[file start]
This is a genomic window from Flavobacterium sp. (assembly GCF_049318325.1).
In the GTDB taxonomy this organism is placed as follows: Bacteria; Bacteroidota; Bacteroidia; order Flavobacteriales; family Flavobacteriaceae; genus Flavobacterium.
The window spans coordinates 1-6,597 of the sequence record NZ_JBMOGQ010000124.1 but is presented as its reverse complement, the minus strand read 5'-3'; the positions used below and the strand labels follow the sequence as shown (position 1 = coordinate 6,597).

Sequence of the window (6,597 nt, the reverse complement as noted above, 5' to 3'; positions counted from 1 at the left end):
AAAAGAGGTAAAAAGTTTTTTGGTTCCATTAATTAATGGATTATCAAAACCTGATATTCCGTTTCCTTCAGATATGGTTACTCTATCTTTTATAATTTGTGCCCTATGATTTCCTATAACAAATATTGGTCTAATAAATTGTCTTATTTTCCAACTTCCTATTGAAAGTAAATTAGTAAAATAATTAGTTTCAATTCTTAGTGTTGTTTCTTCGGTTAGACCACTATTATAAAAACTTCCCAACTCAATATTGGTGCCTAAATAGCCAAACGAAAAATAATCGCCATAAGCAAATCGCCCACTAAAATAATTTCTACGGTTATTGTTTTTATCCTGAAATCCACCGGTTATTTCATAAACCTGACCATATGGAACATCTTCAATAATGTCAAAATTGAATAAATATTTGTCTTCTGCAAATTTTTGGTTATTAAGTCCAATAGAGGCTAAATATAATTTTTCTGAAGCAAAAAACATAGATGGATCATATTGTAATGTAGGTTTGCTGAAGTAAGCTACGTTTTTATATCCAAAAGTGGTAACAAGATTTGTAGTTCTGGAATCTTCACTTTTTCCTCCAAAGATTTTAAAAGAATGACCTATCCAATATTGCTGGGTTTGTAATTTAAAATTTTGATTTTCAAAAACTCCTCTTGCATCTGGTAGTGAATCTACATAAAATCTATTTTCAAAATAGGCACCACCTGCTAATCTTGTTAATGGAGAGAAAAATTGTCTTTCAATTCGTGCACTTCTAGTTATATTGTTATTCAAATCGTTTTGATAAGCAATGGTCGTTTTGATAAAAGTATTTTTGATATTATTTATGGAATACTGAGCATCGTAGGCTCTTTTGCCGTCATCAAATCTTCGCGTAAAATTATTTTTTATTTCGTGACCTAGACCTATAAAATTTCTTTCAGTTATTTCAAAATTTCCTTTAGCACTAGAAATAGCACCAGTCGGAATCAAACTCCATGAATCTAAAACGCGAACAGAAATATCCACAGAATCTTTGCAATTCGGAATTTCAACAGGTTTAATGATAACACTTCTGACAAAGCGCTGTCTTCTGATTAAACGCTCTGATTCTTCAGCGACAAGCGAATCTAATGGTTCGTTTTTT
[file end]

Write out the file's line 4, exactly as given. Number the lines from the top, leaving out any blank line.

Sequence of the window (6,597 nt, the reverse complement as noted above, 5' to 3'; positions counted from 1 at the left end):